Kidney Stones: Causes, Symptoms, Management and Prevention

Kidney stones are definitely no walk in the park, but there are ways to manage the pain and discomfort. Learn more about what you can do.

kidney stones

It’s not the stone itself that causes pain. In fact, if a stone can sit in the kidney or ureter without causing a blockage, there may be little or no pain.

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The first thing most people think about kidney stones is that passing one can be very painful. A number of factors determine if you are going to have a kidney stone. The size of the stone determines if it will make its way out of the urinary tract. Learn the symptoms of a kidney stone, the cause of kidney stone pain, what to do if you get and what you can do to prevent another stone.

Kidney Stones: Mineral Concentration

Kidney stones develop when minerals and salts in the urine become concentrated in the kidney and form pebble-like lumps, usually made of calcium and oxalate or phosphorus, A stone  may eventually move out of your kidney and travel through your  ureter, bladder, and urethra.

The ureter is the tube that drains urine from the kidney to the bladder; the urethra is the tube through which urine travels on its way out of the body. Eighty percent of stones include  calcium, but the body can also produce other types of stones, including  , uric acid, struvite, and cysteine (an amino acid that helps build protein) stones.

The most common contributing factor to kidney stones is dehydration, according to Washington University School of Medicine in St. Louis. Urine is a solution, but with dehydration, there may not be enough fluid in the urine to dilute  the minerals and salts that develop into stones.

The Cause of Kidney Stone Pain

It’s not the stone itself that causes pain. In fact, if a stone can stay in the kidney or pass through the ureter without causing a blockage, there may be little or no pain. But when a stone moves around in the kidney or gets stuck in the ureter and blocks the passage of urine, the blockage can cause the following symptoms:

  • Sharp stabbing pain in the back or side
  • Pain that comes and goes
  • Nausea, vomiting
  • Frequent urination
  • Painful urination
  • Blood in the urine
  • Fever, but only if an infection is present

The smaller the stone, the more likely it will pass on its own. Eighty percent of kidney stones fall into that category (less than 4mm), but it takes an average of 31 days to happen. If the stone is 4-6mm, it will pass about 60 percent of the time. If greater than 6mm, the stone will pass about 20 percent of the time. In most cases where the stone is greater than 4mm, a medical procedure is necessary.

Kidney Stones: By the Numbers

1: Number of people out of 11 in U.S. who will develop a kidney stone

30-60: Age at which most people are affected

31: Number of days it takes for a stone less than 4mm to pass

50 Percent of people who have a second stone within four years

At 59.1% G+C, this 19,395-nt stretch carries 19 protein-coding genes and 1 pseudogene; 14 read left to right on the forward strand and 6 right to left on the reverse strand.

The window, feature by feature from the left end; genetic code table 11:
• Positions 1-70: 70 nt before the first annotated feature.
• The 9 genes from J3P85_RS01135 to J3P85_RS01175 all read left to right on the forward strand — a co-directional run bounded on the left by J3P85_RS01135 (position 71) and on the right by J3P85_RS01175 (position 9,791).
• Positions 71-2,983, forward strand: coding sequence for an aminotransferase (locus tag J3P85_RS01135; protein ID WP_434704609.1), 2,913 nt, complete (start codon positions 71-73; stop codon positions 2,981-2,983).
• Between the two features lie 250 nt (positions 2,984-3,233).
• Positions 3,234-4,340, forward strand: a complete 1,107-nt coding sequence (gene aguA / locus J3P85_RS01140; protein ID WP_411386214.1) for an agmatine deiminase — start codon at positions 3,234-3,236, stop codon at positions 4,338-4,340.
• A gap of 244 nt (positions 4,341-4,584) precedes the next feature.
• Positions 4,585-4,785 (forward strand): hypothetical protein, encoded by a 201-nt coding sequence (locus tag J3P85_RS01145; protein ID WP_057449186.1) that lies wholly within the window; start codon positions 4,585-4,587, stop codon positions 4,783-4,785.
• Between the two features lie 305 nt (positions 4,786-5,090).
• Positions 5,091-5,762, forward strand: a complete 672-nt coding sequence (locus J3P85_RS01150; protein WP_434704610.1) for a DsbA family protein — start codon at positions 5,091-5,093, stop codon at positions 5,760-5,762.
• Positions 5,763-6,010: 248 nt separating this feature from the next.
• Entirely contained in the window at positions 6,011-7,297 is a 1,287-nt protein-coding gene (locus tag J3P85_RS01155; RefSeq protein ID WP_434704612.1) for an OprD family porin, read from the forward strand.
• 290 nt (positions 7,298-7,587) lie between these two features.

80 Percent of stones 4mm or less that will pass on their own.

Managing the Pain

Medications include aspirin, acetaminophen, prescription pain medications, diuretics, and antibiotics. Drink plenty of fluids to increase urinary volume that may help pass the stone. Stay as active as possible. Walking helps. Your doctor may prescribe a drug that relaxes the ureter, which allows the stone to pass. Taking a hot shower or sitting in a tub of warm water offers temporary relief.

When to See a Doctor for Kidney Stones

Notify your doctor if you think you have a kidney stone. If you have severe pain and other signs and symptoms of a stone, get help right away. Your healthcare provider may recommend some of the measures above, and may ask you to capture a stone if it passes so it can be analyzed.

Blood tests can show calcium levels, glandular problems, and kidney dysfunction. A CT scan can identify a kidney stone, and ultrasound scans detect swelling of the kidney and/or the ureter—an indication that the stone is blocking the flow of urine.

Under the supervision of a doctor, you might be able to treat a kidney stone at home. If the stone is too large, the pain too severe, infection is present, or there is significant bleeding, the kidney stone will have to be removed surgically or broken into fragments that can move through the urinary tract.


About half the people who have a kidney stone will never have another incident. For those who have recurring stones, the prognosis depends on the cause and on how well the patient responds to prevention guidelines. They include drinking more fluids, eating less protein, reducing the intake of salt, and increasing the intake of citrate (lemons, oranges, grapefruit), a chemical that inhibits the production of kidney stones.


This article was originally published in 2018. It is regularly updated.

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Jim Brown, PhD

As a former college professor of health education, Jim Brown brings a unique perspective to health and medical writing. He has authored 14 books on health, medicine, fitness, and sports. … Read More

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